One of the few bands to outlast the indie guitar band explosion of the mid-2000s, Field Music’s un-selfconscious, anti-fashion stance has seen them compared to the likes of Steely Dan, Todd Rundgren, Scritti Politti, Talking Heads, Peter Gabriel and XTC. They may not have achieved much in the way of commercial success, but for the last 15 years they have been pouring their hearts and souls into Field Music, as well as a number of side projects including Peter’s You Tell Me band – also featuring Admiral Fallow’s Sarah Hayes – and David’s School of Language project, whose third album, 45, was released last summer, a satirical take on the 45th Presidency, Donald Trump.
You Tell Me have forged something bright and bold, a work that largely marries the personal lyricism of Hayes, with the production and multi-instrumentalist skills of Brewis. Low key on the surface, less grand than what we are used to with Field Music, and recorded in a very short space of time, it is still full to the brim with sparklingly short and inventive orchestral-pop vignettes that place melody at the forefront. A minor triumph.
The Brewis brothers of Sunderland are remarkable musical siblings, as siblings often can be. They’re kind of similar to the White brothers (Alex and Tom, ex-Electric Soft Parade) of Brighton; both sing, play guitar and drum and, no doubt, play any other instrument that is available to them. They also swap around – tonight they regularly swap singing, guitar and drum duties – and both write songs. To have been brought up alongside a younger or older brother/sister and to make music from a young age is a blessing for most. Yes, they may have always struggled to make ends meet (and there’s now young mouths to feed), but they soldier on. It’s what they do.
The Brewis Brothers, Peter and David, have just released their brilliant new album, Open Here. As well as at Komedia on 8th March, they are performing a special in-store show (plus signing session) at Resident this Thursday (8th February). To attend (with a guest) you’ll need to pre-order their new album via Resident.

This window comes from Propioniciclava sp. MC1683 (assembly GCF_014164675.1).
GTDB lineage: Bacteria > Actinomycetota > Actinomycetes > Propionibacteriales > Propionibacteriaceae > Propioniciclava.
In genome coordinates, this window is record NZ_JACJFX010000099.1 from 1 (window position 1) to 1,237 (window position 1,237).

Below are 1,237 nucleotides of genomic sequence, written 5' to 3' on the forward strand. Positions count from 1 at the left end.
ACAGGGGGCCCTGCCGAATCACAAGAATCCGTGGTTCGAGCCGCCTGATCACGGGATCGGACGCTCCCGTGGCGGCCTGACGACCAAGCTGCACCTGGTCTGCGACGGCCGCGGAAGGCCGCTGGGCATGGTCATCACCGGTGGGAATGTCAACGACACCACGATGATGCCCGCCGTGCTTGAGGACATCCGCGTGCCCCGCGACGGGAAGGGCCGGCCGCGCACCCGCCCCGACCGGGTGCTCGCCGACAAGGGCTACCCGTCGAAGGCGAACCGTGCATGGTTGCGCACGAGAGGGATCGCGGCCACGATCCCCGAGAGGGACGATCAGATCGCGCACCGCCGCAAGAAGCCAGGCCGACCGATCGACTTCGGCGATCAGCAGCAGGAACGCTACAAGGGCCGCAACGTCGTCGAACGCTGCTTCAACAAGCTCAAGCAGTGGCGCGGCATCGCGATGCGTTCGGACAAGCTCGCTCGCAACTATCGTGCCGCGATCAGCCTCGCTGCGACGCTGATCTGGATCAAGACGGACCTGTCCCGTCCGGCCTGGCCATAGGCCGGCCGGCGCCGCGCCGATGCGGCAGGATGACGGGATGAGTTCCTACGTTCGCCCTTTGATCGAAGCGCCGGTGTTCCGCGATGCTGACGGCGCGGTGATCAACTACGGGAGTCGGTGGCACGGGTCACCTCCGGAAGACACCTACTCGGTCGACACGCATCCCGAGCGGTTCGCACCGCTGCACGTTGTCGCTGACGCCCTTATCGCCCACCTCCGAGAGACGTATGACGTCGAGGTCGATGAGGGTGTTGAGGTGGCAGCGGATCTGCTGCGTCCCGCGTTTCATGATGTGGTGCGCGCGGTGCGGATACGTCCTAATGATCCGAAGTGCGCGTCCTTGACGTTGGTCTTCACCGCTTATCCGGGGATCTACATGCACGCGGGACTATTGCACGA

There’s a new directness in town. One of the unintended consequences of the EU Referendum, Trump et al, is that musicians and artists are zeroing in on matters social, political and environmental. There’s a strong sense of fear, anger and bewilderment in the air. Many artists have decided to deal with the ongoing shock waves that decisions made on both 23rd June and 8th November 2016, sparked. Previously apolitical people or only those with previously dormant concerns have become energised, delving into a murky world that obviously existed prior to 2016, but which was brought into sharper focus thereafter. Issues of immigration, racism, nationalism, poverty, wealth inequality, nuclear brinkmanship, ecology, and the problematic capitalist engine that is the so-called neo-liberalism have become much more explicit in the writings of artists and writers in all fields. Even pop-rockers, like the Brewis brothers. They have seemingly surprised even themselves at how their concerns have changed. Musically, too, Field Music have become leaner, tighter and funkier, whilst retaining their pop-friendly melodicism and art-rock adventurism that recalls the likes of Talking Heads, King Crimson, 70s prog, Sparks, new wave, The Beatles, Prince, and taking us to the here and now, Metronomy.